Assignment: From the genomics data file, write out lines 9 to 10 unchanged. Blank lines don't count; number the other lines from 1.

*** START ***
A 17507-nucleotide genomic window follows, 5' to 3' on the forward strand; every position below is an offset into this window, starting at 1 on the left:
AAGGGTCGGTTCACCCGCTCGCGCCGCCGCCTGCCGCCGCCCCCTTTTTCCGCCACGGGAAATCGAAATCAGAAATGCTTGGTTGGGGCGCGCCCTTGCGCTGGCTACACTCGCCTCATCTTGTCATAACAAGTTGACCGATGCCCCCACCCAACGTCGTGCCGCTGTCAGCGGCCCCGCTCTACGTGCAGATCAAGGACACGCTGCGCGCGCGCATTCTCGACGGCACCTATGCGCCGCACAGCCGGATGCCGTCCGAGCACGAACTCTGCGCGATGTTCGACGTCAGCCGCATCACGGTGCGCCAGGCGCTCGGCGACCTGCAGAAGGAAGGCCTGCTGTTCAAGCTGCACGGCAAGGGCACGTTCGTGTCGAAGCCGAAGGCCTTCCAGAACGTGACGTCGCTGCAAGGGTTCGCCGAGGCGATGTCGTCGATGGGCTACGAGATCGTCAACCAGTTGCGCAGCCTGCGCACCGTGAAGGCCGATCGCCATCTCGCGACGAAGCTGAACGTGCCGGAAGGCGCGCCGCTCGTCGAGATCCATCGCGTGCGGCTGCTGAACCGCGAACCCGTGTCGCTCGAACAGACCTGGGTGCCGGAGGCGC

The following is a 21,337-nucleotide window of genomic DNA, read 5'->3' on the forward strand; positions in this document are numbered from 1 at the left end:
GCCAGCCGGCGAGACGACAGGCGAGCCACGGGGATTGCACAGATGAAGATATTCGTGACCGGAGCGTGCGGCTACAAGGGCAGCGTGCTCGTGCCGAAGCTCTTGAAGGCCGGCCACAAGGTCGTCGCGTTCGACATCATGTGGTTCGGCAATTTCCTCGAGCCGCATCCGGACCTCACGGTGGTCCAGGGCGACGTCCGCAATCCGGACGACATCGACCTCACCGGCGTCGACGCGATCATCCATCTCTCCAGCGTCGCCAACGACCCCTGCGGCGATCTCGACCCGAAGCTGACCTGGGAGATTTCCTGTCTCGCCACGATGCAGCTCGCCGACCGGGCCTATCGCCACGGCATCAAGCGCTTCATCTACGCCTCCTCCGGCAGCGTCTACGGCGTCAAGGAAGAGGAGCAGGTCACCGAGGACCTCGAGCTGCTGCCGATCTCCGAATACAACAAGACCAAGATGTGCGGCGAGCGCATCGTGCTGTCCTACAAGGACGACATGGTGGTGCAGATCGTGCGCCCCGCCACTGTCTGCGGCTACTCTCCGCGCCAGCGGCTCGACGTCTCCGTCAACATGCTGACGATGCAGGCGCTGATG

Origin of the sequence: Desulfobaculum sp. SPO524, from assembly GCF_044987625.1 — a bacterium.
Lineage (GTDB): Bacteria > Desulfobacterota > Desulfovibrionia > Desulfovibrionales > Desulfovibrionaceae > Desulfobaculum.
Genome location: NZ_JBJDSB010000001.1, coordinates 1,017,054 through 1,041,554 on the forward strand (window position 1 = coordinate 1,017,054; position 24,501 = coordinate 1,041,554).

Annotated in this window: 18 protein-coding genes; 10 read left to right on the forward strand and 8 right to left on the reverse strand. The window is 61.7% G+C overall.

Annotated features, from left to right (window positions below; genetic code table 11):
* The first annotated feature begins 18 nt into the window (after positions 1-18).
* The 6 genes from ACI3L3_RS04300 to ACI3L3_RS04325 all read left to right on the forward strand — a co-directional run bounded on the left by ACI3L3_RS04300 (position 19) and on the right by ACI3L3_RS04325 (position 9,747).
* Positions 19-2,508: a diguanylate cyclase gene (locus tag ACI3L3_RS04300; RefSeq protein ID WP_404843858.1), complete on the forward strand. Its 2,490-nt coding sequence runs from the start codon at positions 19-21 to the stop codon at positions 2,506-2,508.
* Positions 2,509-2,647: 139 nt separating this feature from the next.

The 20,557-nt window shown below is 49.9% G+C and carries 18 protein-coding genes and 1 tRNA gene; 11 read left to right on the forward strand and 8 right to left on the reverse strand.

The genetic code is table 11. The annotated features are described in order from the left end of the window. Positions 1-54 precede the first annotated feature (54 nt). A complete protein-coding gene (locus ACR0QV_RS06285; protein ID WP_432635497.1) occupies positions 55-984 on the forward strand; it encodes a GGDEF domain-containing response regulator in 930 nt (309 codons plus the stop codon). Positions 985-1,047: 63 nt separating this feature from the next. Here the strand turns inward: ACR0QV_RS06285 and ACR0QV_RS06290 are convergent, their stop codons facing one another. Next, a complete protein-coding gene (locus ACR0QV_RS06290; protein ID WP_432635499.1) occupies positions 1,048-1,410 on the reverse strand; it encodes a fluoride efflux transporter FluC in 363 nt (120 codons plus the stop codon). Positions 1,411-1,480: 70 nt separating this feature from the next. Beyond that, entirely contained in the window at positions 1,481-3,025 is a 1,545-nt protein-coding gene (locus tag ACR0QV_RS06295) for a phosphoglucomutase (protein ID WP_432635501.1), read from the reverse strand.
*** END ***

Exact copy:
Annotated features, from left to right (window positions below; genetic code table 11):
* The first annotated feature begins 18 nt into the window (after positions 1-18).